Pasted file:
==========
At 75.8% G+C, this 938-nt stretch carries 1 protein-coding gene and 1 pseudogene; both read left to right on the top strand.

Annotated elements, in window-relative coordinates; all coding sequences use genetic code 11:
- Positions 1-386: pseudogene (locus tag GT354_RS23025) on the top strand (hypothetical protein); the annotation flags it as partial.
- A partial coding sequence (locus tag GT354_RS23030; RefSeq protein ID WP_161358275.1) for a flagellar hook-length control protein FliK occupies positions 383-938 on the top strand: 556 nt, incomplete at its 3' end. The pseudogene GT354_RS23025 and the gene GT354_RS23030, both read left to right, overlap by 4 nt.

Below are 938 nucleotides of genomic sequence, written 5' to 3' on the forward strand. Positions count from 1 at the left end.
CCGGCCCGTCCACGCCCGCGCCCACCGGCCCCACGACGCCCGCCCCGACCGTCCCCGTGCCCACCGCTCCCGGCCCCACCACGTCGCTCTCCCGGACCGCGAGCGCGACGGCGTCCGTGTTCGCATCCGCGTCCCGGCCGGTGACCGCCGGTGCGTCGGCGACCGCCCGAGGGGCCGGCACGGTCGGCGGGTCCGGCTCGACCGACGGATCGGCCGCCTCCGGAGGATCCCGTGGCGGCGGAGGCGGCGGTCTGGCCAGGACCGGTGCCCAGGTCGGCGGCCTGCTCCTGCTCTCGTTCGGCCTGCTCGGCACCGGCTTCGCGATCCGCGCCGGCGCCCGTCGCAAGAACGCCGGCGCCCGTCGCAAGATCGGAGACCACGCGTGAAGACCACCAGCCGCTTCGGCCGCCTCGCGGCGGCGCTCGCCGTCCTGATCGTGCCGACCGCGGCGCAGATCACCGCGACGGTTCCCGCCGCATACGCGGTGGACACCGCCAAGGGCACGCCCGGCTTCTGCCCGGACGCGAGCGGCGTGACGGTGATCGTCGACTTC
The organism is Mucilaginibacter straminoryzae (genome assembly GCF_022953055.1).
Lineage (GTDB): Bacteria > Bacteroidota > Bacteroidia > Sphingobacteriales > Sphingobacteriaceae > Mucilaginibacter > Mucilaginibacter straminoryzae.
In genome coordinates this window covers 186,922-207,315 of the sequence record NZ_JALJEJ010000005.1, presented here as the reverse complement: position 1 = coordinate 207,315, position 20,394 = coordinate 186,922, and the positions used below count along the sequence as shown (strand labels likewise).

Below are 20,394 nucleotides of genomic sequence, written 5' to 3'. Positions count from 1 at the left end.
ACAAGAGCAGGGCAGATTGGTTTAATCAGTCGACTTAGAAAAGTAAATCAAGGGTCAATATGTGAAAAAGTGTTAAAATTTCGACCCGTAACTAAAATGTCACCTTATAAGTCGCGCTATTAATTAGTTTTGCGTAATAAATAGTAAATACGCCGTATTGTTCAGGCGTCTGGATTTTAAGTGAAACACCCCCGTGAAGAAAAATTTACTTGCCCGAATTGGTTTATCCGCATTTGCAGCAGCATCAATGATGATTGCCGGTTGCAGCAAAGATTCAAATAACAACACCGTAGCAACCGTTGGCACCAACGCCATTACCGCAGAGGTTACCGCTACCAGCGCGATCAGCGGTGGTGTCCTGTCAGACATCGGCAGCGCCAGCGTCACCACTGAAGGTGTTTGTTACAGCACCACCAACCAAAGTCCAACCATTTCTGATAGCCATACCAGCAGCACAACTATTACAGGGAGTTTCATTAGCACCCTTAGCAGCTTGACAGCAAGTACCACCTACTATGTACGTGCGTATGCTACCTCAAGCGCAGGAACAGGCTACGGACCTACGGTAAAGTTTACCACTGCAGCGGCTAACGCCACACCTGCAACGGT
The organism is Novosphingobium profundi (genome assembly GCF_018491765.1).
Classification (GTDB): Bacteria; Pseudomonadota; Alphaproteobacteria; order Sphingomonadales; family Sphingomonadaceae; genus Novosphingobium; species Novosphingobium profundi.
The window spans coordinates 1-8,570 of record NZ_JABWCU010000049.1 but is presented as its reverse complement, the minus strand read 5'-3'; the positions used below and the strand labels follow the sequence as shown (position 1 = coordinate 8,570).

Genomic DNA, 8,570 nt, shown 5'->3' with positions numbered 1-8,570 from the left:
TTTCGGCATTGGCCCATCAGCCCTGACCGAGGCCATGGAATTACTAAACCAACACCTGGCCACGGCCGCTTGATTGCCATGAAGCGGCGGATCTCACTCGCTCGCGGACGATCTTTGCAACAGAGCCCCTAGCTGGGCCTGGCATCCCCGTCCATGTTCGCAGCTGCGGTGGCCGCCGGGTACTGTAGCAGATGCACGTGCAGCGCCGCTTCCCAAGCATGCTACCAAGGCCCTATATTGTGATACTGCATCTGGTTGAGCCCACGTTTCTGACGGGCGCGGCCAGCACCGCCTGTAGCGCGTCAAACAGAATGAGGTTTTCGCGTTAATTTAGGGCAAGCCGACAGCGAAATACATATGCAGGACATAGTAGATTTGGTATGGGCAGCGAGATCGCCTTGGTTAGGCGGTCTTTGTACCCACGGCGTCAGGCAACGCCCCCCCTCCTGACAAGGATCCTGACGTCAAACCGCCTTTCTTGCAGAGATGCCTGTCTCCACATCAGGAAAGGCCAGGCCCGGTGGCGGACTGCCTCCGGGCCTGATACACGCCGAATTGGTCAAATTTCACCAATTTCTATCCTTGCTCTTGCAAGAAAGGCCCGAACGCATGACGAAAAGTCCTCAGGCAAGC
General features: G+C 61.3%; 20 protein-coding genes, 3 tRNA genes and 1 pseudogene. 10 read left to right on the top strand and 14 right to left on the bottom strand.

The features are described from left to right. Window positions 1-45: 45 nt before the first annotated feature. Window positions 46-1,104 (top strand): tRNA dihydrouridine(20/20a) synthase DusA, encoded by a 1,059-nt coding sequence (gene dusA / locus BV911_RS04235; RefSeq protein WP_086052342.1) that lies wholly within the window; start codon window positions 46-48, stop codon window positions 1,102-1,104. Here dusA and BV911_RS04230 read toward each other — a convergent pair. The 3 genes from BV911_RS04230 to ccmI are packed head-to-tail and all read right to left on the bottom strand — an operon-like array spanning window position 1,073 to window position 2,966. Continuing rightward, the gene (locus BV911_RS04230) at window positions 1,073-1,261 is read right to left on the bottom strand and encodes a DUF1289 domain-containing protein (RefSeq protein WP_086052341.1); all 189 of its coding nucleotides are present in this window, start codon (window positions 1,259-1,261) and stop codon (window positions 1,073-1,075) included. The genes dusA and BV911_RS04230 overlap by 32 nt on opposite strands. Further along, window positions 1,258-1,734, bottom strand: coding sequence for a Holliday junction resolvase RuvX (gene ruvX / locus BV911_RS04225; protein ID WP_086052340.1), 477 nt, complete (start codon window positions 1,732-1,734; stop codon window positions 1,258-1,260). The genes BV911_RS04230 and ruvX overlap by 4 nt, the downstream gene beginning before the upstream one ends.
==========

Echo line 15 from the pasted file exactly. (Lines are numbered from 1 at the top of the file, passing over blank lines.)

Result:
Genomic DNA, 8,570 nt, shown 5'->3' with positions numbered 1-8,570 from the left: